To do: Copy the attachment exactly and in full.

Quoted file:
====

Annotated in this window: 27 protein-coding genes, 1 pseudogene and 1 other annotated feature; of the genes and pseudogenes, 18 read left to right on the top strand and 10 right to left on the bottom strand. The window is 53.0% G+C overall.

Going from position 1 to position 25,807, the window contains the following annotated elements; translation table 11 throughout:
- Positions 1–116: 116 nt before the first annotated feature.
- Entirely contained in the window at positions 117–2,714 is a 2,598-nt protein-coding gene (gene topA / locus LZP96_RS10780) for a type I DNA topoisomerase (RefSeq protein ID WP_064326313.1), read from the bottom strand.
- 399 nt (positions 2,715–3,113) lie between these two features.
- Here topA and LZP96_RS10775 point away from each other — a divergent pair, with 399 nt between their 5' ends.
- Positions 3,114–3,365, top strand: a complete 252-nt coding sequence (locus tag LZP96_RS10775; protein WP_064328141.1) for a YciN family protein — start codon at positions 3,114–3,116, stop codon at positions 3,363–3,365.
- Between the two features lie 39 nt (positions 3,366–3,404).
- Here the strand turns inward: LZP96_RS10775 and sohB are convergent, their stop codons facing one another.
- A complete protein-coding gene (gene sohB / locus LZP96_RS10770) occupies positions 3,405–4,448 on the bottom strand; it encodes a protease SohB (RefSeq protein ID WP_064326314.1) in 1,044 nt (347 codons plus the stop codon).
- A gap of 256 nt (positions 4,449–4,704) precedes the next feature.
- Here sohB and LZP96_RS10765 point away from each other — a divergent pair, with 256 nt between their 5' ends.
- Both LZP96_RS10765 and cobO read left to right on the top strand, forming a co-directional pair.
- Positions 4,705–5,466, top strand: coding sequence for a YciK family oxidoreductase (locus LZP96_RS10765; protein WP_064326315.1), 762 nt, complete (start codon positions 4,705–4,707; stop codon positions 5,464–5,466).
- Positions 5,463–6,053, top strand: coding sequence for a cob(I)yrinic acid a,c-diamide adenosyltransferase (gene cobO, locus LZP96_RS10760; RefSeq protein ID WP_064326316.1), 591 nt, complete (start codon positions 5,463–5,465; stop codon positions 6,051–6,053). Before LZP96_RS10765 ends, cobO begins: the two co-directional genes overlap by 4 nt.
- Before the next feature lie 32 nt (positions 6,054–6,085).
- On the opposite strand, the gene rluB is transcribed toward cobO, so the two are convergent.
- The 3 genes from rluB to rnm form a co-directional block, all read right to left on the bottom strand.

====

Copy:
Annotated in this window: 27 protein-coding genes, 1 pseudogene and 1 other annotated feature; of the genes and pseudogenes, 18 read left to right on the top strand and 10 right to left on the bottom strand. The window is 53.0% G+C overall.

Going from position 1 to position 25,807, the window contains the following annotated elements; translation table 11 throughout:
- Positions 1–116: 116 nt before the first annotated feature.
- Entirely contained in the window at positions 117–2,714 is a 2,598-nt protein-coding gene (gene topA / locus LZP96_RS10780) for a type I DNA topoisomerase (RefSeq protein ID WP_064326313.1), read from the bottom strand.
- 399 nt (positions 2,715–3,113) lie between these two features.
- Here topA and LZP96_RS10775 point away from each other — a divergent pair, with 399 nt between their 5' ends.
- Positions 3,114–3,365, top strand: a complete 252-nt coding sequence (locus tag LZP96_RS10775; protein WP_064328141.1) for a YciN family protein — start codon at positions 3,114–3,116, stop codon at positions 3,363–3,365.
- Between the two features lie 39 nt (positions 3,366–3,404).
- Here the strand turns inward: LZP96_RS10775 and sohB are convergent, their stop codons facing one another.
- A complete protein-coding gene (gene sohB / locus LZP96_RS10770) occupies positions 3,405–4,448 on the bottom strand; it encodes a protease SohB (RefSeq protein ID WP_064326314.1) in 1,044 nt (347 codons plus the stop codon).
- A gap of 256 nt (positions 4,449–4,704) precedes the next feature.
- Here sohB and LZP96_RS10765 point away from each other — a divergent pair, with 256 nt between their 5' ends.
- Both LZP96_RS10765 and cobO read left to right on the top strand, forming a co-directional pair.
- Positions 4,705–5,466, top strand: coding sequence for a YciK family oxidoreductase (locus LZP96_RS10765; protein WP_064326315.1), 762 nt, complete (start codon positions 4,705–4,707; stop codon positions 5,464–5,466).
- Positions 5,463–6,053, top strand: coding sequence for a cob(I)yrinic acid a,c-diamide adenosyltransferase (gene cobO, locus LZP96_RS10760; RefSeq protein ID WP_064326316.1), 591 nt, complete (start codon positions 5,463–5,465; stop codon positions 6,051–6,053). Before LZP96_RS10765 ends, cobO begins: the two co-directional genes overlap by 4 nt.
- Before the next feature lie 32 nt (positions 6,054–6,085).
- On the opposite strand, the gene rluB is transcribed toward cobO, so the two are convergent.
- The 3 genes from rluB to rnm form a co-directional block, all read right to left on the bottom strand.